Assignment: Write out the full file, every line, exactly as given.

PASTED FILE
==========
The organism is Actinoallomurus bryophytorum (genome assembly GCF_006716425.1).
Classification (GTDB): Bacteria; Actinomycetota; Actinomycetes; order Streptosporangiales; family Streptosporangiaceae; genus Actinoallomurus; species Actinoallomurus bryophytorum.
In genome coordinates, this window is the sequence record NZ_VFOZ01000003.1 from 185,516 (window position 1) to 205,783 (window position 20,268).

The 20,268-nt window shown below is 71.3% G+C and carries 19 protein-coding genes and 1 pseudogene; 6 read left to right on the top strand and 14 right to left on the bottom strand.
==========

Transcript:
The organism is Actinoallomurus bryophytorum (genome assembly GCF_006716425.1).
Classification (GTDB): Bacteria; Actinomycetota; Actinomycetes; order Streptosporangiales; family Streptosporangiaceae; genus Actinoallomurus; species Actinoallomurus bryophytorum.
In genome coordinates, this window is the sequence record NZ_VFOZ01000003.1 from 185,516 (window position 1) to 205,783 (window position 20,268).

The 20,268-nt window shown below is 71.3% G+C and carries 19 protein-coding genes and 1 pseudogene; 6 read left to right on the top strand and 14 right to left on the bottom strand.